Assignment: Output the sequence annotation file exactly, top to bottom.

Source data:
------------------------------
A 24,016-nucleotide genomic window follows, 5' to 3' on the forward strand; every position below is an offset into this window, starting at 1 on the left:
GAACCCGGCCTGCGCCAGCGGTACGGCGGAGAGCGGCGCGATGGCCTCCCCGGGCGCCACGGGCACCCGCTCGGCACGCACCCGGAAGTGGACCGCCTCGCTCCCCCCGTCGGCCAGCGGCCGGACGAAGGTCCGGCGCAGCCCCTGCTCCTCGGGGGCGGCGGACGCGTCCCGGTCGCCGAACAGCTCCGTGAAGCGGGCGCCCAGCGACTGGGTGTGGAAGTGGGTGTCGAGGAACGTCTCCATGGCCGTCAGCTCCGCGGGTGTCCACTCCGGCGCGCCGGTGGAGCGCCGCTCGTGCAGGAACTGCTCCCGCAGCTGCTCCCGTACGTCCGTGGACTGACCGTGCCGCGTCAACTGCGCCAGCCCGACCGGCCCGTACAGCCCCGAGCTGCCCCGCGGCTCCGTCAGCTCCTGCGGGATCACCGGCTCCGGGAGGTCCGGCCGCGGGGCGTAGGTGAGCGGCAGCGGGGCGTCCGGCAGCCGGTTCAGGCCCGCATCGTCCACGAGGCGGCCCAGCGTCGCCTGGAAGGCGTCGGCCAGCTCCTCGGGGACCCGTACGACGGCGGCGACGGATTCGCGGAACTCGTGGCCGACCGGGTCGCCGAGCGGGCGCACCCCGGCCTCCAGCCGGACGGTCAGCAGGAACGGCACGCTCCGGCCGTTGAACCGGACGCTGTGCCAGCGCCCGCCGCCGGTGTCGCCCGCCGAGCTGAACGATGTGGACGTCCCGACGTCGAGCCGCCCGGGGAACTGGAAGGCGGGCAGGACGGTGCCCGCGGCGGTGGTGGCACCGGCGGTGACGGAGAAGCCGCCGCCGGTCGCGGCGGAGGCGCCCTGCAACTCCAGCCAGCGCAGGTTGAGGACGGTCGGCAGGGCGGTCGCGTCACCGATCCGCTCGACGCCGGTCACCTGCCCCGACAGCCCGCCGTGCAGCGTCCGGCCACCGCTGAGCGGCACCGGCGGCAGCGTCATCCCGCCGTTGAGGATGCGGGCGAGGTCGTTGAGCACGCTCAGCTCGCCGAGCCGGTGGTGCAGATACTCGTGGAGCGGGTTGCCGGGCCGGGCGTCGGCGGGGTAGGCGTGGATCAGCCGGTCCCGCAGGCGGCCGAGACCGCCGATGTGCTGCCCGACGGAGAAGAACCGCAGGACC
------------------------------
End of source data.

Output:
A 24,016-nucleotide genomic window follows, 5' to 3' on the forward strand; every position below is an offset into this window, starting at 1 on the left:
GAACCCGGCCTGCGCCAGCGGTACGGCGGAGAGCGGCGCGATGGCCTCCCCGGGCGCCACGGGCACCCGCTCGGCACGCACCCGGAAGTGGACCGCCTCGCTCCCCCCGTCGGCCAGCGGCCGGACGAAGGTCCGGCGCAGCCCCTGCTCCTCGGGGGCGGCGGACGCGTCCCGGTCGCCGAACAGCTCCGTGAAGCGGGCGCCCAGCGACTGGGTGTGGAAGTGGGTGTCGAGGAACGTCTCCATGGCCGTCAGCTCCGCGGGTGTCCACTCCGGCGCGCCGGTGGAGCGCCGCTCGTGCAGGAACTGCTCCCGCAGCTGCTCCCGTACGTCCGTGGACTGACCGTGCCGCGTCAACTGCGCCAGCCCGACCGGCCCGTACAGCCCCGAGCTGCCCCGCGGCTCCGTCAGCTCCTGCGGGATCACCGGCTCCGGGAGGTCCGGCCGCGGGGCGTAGGTGAGCGGCAGCGGGGCGTCCGGCAGCCGGTTCAGGCCCGCATCGTCCACGAGGCGGCCCAGCGTCGCCTGGAAGGCGTCGGCCAGCTCCTCGGGGACCCGTACGACGGCGGCGACGGATTCGCGGAACTCGTGGCCGACCGGGTCGCCGAGCGGGCGCACCCCGGCCTCCAGCCGGACGGTCAGCAGGAACGGCACGCTCCGGCCGTTGAACCGGACGCTGTGCCAGCGCCCGCCGCCGGTGTCGCCCGCCGAGCTGAACGATGTGGACGTCCCGACGTCGAGCCGCCCGGGGAACTGGAAGGCGGGCAGGACGGTGCCCGCGGCGGTGGTGGCACCGGCGGTGACGGAGAAGCCGCCGCCGGTCGCGGCGGAGGCGCCCTGCAACTCCAGCCAGCGCAGGTTGAGGACGGTCGGCAGGGCGGTCGCGTCACCGATCCGCTCGACGCCGGTCACCTGCCCCGACAGCCCGCCGTGCAGCGTCCGGCCACCGCTGAGCGGCACCGGCGGCAGCGTCATCCCGCCGTTGAGGATGCGGGCGAGGTCGTTGAGCACGCTCAGCTCGCCGAGCCGGTGGTGCAGATACTCGTGGAGCGGGTTGCCGGGCCGGGCGTCGGCGGGGTAGGCGTGGATCAGCCGGTCCCGCAGGCGGCCGAGACCGCCGATGTGCTGCCCGACGGAGAAGAACCGCAGGACC